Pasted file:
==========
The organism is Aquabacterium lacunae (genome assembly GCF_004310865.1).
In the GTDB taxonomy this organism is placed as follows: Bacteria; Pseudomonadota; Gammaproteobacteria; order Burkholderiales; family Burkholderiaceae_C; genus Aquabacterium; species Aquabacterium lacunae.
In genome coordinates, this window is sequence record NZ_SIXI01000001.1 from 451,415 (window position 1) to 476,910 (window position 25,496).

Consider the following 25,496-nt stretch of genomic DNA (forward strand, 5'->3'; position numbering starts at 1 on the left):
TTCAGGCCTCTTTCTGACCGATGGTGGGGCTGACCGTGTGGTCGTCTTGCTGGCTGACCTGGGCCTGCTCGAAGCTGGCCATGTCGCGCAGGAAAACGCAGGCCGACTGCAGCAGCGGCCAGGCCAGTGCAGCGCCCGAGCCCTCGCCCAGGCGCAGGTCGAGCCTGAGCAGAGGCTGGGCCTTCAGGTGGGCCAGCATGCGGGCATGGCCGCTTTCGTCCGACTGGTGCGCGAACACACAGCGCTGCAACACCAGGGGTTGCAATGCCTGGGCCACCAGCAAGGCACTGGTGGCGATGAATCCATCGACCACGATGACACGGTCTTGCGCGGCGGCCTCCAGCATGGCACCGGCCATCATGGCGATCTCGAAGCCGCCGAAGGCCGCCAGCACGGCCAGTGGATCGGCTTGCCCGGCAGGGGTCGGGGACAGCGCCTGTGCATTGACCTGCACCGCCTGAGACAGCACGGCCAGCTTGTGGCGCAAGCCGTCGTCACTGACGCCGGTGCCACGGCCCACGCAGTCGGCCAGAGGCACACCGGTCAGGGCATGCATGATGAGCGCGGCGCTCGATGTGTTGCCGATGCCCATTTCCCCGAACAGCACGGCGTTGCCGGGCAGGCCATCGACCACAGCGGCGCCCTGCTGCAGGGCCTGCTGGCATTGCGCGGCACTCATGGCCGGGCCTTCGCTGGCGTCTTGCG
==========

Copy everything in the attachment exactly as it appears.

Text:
The organism is Aquabacterium lacunae (genome assembly GCF_004310865.1).
In the GTDB taxonomy this organism is placed as follows: Bacteria; Pseudomonadota; Gammaproteobacteria; order Burkholderiales; family Burkholderiaceae_C; genus Aquabacterium; species Aquabacterium lacunae.
In genome coordinates, this window is sequence record NZ_SIXI01000001.1 from 451,415 (window position 1) to 476,910 (window position 25,496).

Consider the following 25,496-nt stretch of genomic DNA (forward strand, 5'->3'; position numbering starts at 1 on the left):
TTCAGGCCTCTTTCTGACCGATGGTGGGGCTGACCGTGTGGTCGTCTTGCTGGCTGACCTGGGCCTGCTCGAAGCTGGCCATGTCGCGCAGGAAAACGCAGGCCGACTGCAGCAGCGGCCAGGCCAGTGCAGCGCCCGAGCCCTCGCCCAGGCGCAGGTCGAGCCTGAGCAGAGGCTGGGCCTTCAGGTGGGCCAGCATGCGGGCATGGCCGCTTTCGTCCGACTGGTGCGCGAACACACAGCGCTGCAACACCAGGGGTTGCAATGCCTGGGCCACCAGCAAGGCACTGGTGGCGATGAATCCATCGACCACGATGACACGGTCTTGCGCGGCGGCCTCCAGCATGGCACCGGCCATCATGGCGATCTCGAAGCCGCCGAAGGCCGCCAGCACGGCCAGTGGATCGGCTTGCCCGGCAGGGGTCGGGGACAGCGCCTGTGCATTGACCTGCACCGCCTGAGACAGCACGGCCAGCTTGTGGCGCAAGCCGTCGTCACTGACGCCGGTGCCACGGCCCACGCAGTCGGCCAGAGGCACACCGGTCAGGGCATGCATGATGAGCGCGGCGCTCGATGTGTTGCCGATGCCCATTTCCCCGAACAGCACGGCGTTGCCGGGCAGGCCATCGACCACAGCGGCGCCCTGCTGCAGGGCCTGCTGGCATTGCGCGGCACTCATGGCCGGGCCTTCGCTGGCGTCTTGCG